May 15, 2012

2012 Beale Street Music Festival recap, Day Three

The third and final day of the Beale Street Music Festival at times reminded me of a day at the New Orleans Jazz Festival, given the 90-degree temperatures and elevated humidity that accompanied Sunday’s action.  But I’m getting a little ahead of myself …

Gypsy and I began our Sunday with a quest to quench another craving for a good Bloody Mary and a filling brunch to go with it.  We remembered the Bardog Tavern last year for both, so we decided to stop by.  Unfortunately, by the time we got to Bardog at 12:30 p.m., there wasn’t a single seat left.  I couldn’t even blame Gypsy’s punctuality issues, either, since they don’t even open until noon.  We tried to wait out the crowd with a Bloody Mary along the back rail, but nobody seemed in a hurry to eat fast.  I guess I can’t blame them.  The omelets are very, very good, as are the Bloody Marys (as long as they go easy on the horseradish).     

No sooner had we finished our first drink when our friends Dan, Trish, Jake and Beth walked in.  After a quick assessment of the situation, our search for breakfast turned into a search for lunch.  We eventually settled for a 30-minute wait at Huey’s.  I won’t go into great detail (Huey’s realy deserves its own blog someday), but suffice to say a Bluez 57 Burger and a large Yuengling on tap did the trick.  And if it didn’t, Dan made sure everyone was stuffed with an order of gigantic potato skins for the entire table.  Gypsy passed on the appetizer but did manage to take down most of her Little Miners sliders. 

We then made the long, slow walk to Tom Lee Park and caught Old 97’s already playing at the Horseshoe Casino Stage.  It was mid-afternoon at this point, and the sun was seriously baking the area in front of the stage.  When I forego shyness and take off my shirt to expose my furry gopher body, you know it’s hot.  I even thought at one point that it was too hot to drink.  But the heat did not take away from an outstanding performance. 

Old 97's attempt to beat the heat.

Gypsy pretty much had the same reaction, and I think it’s safe to say she enjoyed Old 97’s even more than I did.  It couldn’t be the good-looking dudes in the band, could it?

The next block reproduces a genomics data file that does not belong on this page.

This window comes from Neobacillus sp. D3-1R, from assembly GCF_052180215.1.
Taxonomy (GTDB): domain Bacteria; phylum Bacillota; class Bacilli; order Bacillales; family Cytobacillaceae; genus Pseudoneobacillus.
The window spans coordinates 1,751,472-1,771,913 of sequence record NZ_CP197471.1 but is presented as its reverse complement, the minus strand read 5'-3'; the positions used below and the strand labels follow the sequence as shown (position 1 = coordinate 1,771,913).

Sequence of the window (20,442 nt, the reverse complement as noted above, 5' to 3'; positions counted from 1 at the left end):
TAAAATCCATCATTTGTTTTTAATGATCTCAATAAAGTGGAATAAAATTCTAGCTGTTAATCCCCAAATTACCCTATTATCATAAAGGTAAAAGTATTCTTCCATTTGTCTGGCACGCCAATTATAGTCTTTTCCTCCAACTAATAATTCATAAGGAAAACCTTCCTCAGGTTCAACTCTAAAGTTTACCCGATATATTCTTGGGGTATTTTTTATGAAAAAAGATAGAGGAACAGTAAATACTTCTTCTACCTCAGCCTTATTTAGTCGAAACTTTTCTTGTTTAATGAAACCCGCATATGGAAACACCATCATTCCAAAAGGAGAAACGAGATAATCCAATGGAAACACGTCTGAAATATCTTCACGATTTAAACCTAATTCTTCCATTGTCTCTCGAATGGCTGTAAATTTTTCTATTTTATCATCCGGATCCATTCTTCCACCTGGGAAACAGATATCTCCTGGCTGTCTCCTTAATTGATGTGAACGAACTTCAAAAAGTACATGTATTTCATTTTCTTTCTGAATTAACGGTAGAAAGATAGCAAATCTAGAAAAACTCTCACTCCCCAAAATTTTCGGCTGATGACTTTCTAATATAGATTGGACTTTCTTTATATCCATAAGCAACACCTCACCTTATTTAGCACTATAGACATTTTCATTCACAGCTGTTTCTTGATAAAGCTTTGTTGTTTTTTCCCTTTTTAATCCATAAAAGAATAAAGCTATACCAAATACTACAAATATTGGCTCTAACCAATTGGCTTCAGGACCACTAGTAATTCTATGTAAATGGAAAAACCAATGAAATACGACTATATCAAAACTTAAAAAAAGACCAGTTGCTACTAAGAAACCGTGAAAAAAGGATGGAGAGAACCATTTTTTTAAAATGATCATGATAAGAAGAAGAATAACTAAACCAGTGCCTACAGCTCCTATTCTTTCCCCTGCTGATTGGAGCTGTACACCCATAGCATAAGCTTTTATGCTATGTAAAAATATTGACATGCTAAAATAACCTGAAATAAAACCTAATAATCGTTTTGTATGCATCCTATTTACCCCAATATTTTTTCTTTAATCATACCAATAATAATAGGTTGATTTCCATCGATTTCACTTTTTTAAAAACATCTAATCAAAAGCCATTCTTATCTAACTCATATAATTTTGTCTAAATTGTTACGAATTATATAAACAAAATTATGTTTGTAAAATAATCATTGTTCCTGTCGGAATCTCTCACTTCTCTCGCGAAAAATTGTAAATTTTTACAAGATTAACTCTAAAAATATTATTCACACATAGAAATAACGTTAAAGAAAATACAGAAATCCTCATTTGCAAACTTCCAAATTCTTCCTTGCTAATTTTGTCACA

From the Horseshoe stage, Gypsy and I moved on to catch the start of Chris Robinson’s Brotherhood at the Orion Stage.  Not much has changed about Chris since his last work with the Black Crowes … still sounds excellent, and still could use a sammich. 

Like yesterday, we decided to take a break from the heat and go back to the hotel to cool off.  We returned for two more acts on our “must see” list – Bush and Alison Krauss & Union Station.  Hey, at least nobody can accuse us of not having diverse tastes in music.

Bush put on a show that was more than worth the entire day’s admission.  In fact, Gypsy and I both felt Bush was the best show we saw of the festival.  They played a perfect blend of new material with crowd favorites, and really, what more can you ask for an 80-minute set? 

Alison Krauss & Union Station were excellent in their own right, although after Bush, hearing four or five melodic ballads in a row can drag on.  Plus, I was amused by the fact that we could hear Primus from the next stage over their vocals several times.  But, to the band’s credit, they were not distracted by the carryover noise.  One of the highlights of the show was a lengthy solo on the dobro by Jerry Douglas.

Somewhere off in the distance past this guy in the red cap is Alison Krauss & Union  Station.
As an aside, I was not aware that band member Dan Tyminski was the singing voice for George Clooney in the movie “Oh Brother, Where Art Thou” until it was mentioned during the show.  So, it was fitting that their last song (before the encore) was “I Am A Man Of Constant Sorrow.”  It got a HUGE reaction from the crowd.

We actually left during the encore to avoid a repeat of the night before and beat the rush to Beale Street.  Although we were mildly exhausted at this point, we still wanted to get a late dinner before ending the night.   The Blues City Café at the corner of Beale and Second, and the adjoining bar behind it (George Paul’s Last Call) got our attention.  I had always wanted to try the food here, so we got a seat looking onto Second Street and people-watched while we ate. 

And we got a good show, too.  The cops stopped, and eventually confiscated, this car.  The search went on almost the whole time we were there.  Arrests were made.  Free entertainment for all the onlookers.   

As for the food, the menu leaned toward Memphis standards – barbecue, catfish, steaks, gumbo.  I ordered a Shiner Bock bottle and, since I had not had Memphis barbecue yet this trip, a half rack of ribs. 

And I have to admit, I’ve had better.  They were decent, but they tasted like they were boiled before put on a grill.  It was good, but it wasn’t as good as I was expecting.  On the plus side, the sides of slaw and baked beans were both very good.  And Gypsy’s skillet shrimp were excellent – the best food either of us ordered.  

And since I don’t like to be negative, I have to also put in a good word for the service.  The place was packed and both the bartender and our waitress were very attentive to us given the circumstances.

All in all, it was a rather mundane conclusion to the festival.  At least we didn’t wind up in the back of a squad car.  We went back to the hotel to crash and save some energy for an extra day in Memphis on Monday to visit Sun Studios and hit the casinos in nearby Tunica, Miss.  More on that later. 

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